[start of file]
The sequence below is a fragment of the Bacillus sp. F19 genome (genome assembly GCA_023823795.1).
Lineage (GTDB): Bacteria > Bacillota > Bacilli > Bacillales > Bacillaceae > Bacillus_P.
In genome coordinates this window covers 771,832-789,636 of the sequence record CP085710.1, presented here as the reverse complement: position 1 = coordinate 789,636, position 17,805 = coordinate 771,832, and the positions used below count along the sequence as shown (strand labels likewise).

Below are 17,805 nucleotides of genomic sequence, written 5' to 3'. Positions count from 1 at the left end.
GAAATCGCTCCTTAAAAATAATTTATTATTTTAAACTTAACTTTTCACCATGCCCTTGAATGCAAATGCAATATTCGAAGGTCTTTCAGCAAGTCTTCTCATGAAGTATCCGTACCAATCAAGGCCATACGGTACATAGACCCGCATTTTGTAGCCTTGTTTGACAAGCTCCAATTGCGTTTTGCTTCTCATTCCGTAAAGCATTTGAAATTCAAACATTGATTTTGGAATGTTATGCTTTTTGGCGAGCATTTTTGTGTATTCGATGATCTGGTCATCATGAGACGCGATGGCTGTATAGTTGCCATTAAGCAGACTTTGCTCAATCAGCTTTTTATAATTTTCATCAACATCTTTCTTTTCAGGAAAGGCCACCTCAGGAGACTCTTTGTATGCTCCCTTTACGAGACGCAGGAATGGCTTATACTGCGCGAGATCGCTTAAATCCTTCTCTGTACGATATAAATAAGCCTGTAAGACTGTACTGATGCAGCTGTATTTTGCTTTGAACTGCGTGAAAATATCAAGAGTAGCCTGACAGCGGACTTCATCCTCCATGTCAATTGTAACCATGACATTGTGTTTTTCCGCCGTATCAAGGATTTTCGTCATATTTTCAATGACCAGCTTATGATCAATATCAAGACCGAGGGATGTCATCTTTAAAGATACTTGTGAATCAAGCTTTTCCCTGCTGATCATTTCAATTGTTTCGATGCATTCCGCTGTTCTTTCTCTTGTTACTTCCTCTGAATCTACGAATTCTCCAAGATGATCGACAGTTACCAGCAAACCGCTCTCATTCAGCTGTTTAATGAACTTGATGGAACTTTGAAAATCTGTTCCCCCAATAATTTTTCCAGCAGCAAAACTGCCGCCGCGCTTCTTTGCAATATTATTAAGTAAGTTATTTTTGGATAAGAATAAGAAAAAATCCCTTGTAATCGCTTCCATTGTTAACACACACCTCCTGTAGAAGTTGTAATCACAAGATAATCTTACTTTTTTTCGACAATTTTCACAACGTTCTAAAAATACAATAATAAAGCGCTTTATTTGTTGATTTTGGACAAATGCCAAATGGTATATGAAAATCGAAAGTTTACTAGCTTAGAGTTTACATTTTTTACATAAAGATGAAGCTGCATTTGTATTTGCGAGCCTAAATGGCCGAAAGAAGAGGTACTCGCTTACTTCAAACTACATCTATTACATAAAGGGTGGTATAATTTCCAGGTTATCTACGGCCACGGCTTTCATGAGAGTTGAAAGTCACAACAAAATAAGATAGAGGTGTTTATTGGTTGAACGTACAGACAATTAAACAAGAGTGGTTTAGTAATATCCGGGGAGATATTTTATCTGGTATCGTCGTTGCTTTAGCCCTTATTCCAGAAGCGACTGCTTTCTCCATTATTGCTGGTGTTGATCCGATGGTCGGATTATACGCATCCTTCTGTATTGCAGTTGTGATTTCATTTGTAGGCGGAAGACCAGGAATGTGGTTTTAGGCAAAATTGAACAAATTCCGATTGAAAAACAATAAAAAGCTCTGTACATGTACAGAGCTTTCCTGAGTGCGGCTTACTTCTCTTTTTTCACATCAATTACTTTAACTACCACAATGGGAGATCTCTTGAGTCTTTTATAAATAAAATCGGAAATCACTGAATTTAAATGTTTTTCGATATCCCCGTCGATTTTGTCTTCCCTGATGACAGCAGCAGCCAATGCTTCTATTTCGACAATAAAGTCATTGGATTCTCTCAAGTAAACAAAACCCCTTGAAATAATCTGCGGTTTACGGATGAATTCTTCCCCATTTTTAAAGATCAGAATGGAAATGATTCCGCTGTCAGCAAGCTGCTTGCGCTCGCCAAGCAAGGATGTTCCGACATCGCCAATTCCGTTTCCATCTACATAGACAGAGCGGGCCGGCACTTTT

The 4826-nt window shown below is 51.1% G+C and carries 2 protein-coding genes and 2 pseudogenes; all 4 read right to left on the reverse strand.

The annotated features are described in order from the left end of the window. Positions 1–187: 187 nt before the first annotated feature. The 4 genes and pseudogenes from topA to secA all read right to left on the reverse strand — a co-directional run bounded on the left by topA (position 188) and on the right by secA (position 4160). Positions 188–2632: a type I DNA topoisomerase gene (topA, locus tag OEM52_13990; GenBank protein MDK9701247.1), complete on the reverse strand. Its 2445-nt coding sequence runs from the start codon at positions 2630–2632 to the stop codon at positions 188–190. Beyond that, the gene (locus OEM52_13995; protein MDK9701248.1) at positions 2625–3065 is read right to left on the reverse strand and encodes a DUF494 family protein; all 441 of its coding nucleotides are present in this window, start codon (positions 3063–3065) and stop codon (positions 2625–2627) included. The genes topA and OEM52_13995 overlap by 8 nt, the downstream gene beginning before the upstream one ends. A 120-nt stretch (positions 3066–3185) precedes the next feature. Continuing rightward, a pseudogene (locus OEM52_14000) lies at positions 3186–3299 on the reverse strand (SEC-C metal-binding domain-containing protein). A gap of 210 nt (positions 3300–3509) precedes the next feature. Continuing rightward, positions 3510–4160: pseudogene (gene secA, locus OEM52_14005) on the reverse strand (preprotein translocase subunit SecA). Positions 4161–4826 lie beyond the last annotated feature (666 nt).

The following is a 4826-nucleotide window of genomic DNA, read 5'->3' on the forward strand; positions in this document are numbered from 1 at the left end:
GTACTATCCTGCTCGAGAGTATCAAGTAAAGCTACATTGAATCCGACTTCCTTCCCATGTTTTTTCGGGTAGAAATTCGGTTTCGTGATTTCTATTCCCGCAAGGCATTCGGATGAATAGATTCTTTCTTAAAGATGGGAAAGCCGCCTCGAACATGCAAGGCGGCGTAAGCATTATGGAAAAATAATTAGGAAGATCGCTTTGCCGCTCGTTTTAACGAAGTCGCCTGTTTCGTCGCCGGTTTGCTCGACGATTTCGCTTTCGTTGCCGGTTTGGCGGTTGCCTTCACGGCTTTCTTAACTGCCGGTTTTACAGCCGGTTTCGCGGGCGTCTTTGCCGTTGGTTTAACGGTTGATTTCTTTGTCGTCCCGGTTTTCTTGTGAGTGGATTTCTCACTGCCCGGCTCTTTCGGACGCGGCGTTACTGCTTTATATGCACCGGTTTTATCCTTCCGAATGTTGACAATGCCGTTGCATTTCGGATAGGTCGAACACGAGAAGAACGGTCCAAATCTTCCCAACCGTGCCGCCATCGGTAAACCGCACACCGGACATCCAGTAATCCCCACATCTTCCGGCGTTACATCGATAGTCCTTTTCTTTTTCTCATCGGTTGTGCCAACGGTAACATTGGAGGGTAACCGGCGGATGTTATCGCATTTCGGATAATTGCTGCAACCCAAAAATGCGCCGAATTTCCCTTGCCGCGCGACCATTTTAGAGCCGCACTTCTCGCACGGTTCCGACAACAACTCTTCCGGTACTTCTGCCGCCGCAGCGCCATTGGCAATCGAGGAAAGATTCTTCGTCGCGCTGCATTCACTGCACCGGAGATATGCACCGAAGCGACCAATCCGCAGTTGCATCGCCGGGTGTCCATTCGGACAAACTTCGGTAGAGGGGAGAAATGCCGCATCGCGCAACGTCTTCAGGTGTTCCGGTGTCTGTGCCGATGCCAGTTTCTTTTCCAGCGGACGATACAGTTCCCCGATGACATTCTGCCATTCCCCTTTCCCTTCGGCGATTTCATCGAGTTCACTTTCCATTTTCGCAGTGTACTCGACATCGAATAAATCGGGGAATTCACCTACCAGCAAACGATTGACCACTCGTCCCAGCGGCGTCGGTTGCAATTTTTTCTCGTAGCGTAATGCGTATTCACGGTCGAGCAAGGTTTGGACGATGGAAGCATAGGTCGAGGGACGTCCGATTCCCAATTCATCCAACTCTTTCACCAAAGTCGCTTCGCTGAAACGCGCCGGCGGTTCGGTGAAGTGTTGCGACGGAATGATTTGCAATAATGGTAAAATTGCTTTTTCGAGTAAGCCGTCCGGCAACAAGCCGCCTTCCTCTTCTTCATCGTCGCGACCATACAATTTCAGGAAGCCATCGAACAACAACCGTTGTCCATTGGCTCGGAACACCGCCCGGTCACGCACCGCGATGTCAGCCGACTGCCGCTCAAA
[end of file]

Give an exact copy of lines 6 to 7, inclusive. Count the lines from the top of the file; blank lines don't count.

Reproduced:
The 4826-nt window shown below is 51.1% G+C and carries 2 protein-coding genes and 2 pseudogenes; all 4 read right to left on the reverse strand.

The annotated features are described in order from the left end of the window. Positions 1–187: 187 nt before the first annotated feature. The 4 genes and pseudogenes from topA to secA all read right to left on the reverse strand — a co-directional run bounded on the left by topA (position 188) and on the right by secA (position 4160). Positions 188–2632: a type I DNA topoisomerase gene (topA, locus tag OEM52_13990; GenBank protein MDK9701247.1), complete on the reverse strand. Its 2445-nt coding sequence runs from the start codon at positions 2630–2632 to the stop codon at positions 188–190. Beyond that, the gene (locus OEM52_13995; protein MDK9701248.1) at positions 2625–3065 is read right to left on the reverse strand and encodes a DUF494 family protein; all 441 of its coding nucleotides are present in this window, start codon (positions 3063–3065) and stop codon (positions 2625–2627) included. The genes topA and OEM52_13995 overlap by 8 nt, the downstream gene beginning before the upstream one ends. A 120-nt stretch (positions 3066–3185) precedes the next feature. Continuing rightward, a pseudogene (locus OEM52_14000) lies at positions 3186–3299 on the reverse strand (SEC-C metal-binding domain-containing protein). A gap of 210 nt (positions 3300–3509) precedes the next feature. Continuing rightward, positions 3510–4160: pseudogene (gene secA, locus OEM52_14005) on the reverse strand (preprotein translocase subunit SecA). Positions 4161–4826 lie beyond the last annotated feature (666 nt).